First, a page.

I like to start with a quantitative and qualitative evaluation. I ask all new clients to upload their financial “stuff” (brokerage & bank statements, tax returns, insurance policies, etc.) to a secure online form. We then review it together during our first planning meeting.

The quantitative side of the evaluation is straight forward. I use the data my clients share with me to create household balance sheets & income statements. Since this side of the process relies on hard data, it’s less subject to interpretation.

financial planning doctors

The qualitative part of the evaluation takes more skill and wisdom. My objective here is to really understand what my clients want to do with their time and resources. What makes you tick? What do you need from your savings to be happy & content? How do you react when things go wrong? What are we planning for?

My objective here is to fully understand my clients and what we’re trying to accomplish together long term. Once these pieces are in place, we have a good idea of my clients’ financial positions today, but also where they’d like to go longer term.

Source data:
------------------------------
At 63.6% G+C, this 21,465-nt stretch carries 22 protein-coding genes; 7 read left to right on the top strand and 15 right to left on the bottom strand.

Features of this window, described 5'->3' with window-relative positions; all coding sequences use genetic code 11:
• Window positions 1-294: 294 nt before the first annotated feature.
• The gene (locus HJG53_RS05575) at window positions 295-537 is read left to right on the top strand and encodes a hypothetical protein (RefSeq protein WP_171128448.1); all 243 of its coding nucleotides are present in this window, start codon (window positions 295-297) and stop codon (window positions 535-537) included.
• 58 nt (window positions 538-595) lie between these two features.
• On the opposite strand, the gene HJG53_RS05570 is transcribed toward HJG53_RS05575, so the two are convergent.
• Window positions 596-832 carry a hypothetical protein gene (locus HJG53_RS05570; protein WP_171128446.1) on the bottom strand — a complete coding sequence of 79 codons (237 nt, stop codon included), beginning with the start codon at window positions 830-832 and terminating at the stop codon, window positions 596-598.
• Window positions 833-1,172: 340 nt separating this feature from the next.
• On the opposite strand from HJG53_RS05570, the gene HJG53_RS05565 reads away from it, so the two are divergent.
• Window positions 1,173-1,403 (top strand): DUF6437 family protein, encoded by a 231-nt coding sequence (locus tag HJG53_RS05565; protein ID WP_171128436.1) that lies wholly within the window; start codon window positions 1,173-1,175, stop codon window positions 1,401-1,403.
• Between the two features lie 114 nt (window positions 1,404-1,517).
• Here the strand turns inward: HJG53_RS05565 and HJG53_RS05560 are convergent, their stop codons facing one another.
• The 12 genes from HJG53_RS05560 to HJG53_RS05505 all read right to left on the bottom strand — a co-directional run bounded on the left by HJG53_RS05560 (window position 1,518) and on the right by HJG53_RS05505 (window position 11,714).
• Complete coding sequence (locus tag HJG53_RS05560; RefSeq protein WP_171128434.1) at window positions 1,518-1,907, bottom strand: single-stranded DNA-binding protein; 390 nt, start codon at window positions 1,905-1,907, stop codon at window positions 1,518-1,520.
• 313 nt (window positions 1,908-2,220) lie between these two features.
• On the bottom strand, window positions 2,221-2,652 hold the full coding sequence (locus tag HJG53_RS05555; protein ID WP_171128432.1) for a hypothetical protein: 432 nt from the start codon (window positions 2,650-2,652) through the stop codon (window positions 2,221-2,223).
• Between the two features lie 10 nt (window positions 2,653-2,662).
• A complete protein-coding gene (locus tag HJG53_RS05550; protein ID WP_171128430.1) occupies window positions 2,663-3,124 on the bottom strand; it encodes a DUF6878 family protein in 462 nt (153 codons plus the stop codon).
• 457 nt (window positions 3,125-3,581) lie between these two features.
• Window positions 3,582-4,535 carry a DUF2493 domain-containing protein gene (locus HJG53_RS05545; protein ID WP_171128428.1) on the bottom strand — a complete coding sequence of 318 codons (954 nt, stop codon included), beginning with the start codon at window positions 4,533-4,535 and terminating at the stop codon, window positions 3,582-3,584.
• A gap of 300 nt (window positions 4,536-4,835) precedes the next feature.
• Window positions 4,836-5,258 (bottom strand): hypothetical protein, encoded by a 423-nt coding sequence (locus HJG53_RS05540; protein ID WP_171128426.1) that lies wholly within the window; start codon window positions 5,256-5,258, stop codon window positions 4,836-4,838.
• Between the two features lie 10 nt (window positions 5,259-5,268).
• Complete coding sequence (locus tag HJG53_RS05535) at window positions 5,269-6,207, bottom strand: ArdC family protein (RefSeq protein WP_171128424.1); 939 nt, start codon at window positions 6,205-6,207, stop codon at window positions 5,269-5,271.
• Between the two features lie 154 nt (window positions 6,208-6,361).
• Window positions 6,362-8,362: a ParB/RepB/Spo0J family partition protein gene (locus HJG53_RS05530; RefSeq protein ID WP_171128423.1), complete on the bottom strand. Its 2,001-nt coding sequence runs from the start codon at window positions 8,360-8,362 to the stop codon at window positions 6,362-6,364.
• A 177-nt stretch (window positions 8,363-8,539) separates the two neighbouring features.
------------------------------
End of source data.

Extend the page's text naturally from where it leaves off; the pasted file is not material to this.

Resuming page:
What is your investing philosophy?

I rely on data and empirical evidence to form my investment philosophy. There are many people in the academic world these days studying what actions and strategies lead to optimal investment outcomes. My philosophy is pretty simple: help my clients apply this research to achieve the best outcome for them. Here are a few highlights:

  • We do not time the markets. We favor a long term, consistent strategy.
  • We build portfolios that are globally diversified across multiple asset classes.
  • We minimize taxes and fees wherever possible.

When employing this strategy, I typically use DFA mutual funds and/or low-cost index funds.

What are some underutilized financial resources? How do you stay current on industry developments?